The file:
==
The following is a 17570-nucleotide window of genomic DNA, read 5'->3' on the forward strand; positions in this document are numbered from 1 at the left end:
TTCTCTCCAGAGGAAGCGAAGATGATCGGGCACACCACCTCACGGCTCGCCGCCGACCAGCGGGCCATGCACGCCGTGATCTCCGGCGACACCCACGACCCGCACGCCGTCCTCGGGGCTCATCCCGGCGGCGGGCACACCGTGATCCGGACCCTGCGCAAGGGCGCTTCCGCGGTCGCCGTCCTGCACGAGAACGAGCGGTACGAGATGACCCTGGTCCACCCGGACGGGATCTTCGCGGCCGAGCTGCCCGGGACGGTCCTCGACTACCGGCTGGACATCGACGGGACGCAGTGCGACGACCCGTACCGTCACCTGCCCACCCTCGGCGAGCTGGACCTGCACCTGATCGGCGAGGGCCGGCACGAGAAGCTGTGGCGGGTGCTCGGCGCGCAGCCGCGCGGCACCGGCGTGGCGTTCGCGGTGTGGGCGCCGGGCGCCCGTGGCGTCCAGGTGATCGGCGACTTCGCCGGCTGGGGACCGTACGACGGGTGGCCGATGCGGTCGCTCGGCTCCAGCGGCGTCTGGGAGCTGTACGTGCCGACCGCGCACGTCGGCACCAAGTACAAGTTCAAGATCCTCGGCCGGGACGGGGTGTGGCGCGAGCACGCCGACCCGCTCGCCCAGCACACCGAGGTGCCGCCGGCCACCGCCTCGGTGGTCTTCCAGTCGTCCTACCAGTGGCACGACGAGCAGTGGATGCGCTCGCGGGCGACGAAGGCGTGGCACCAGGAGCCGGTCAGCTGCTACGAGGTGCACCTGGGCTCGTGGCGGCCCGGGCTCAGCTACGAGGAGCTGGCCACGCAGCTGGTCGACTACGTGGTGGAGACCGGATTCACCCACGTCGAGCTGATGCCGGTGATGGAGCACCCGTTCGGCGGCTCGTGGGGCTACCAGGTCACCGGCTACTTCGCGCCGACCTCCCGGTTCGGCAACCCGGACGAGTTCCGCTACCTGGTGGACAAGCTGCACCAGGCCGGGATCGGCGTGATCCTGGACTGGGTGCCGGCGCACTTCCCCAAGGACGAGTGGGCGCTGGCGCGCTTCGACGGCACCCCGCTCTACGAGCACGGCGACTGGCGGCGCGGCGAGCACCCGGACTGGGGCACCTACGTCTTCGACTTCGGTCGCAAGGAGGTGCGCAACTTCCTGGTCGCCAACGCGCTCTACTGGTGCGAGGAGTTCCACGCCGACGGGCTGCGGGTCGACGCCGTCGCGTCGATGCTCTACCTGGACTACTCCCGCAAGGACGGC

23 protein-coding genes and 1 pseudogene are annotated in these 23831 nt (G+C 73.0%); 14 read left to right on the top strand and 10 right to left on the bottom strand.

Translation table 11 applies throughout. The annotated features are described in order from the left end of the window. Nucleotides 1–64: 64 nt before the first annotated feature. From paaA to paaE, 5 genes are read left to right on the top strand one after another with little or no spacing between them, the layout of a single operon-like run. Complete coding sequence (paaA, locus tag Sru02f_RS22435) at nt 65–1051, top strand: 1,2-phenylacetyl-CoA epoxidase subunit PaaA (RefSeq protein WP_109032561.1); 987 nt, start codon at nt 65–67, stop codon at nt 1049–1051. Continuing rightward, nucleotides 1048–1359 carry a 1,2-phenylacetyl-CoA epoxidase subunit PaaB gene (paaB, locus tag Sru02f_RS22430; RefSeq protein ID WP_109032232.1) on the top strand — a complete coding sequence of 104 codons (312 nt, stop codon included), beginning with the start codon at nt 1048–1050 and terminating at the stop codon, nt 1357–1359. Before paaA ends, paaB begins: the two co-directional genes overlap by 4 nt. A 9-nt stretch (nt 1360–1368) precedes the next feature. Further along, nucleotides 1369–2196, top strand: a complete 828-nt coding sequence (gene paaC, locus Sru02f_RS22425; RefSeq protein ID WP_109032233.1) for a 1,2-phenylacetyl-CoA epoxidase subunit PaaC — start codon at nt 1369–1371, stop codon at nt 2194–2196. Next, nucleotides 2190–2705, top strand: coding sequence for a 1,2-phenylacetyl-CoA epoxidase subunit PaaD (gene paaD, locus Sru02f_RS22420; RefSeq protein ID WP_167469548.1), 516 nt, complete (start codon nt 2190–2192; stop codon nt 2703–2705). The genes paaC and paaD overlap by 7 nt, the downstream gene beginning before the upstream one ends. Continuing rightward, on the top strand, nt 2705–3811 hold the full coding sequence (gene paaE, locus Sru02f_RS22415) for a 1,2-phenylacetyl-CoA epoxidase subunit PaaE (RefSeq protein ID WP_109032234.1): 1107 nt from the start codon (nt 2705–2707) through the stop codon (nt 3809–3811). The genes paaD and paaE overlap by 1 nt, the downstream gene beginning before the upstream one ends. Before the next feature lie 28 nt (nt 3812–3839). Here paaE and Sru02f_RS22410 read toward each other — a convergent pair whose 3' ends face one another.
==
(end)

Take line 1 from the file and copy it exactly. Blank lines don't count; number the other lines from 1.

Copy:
The following is a 17570-nucleotide window of genomic DNA, read 5'->3' on the forward strand; positions in this document are numbered from 1 at the left end: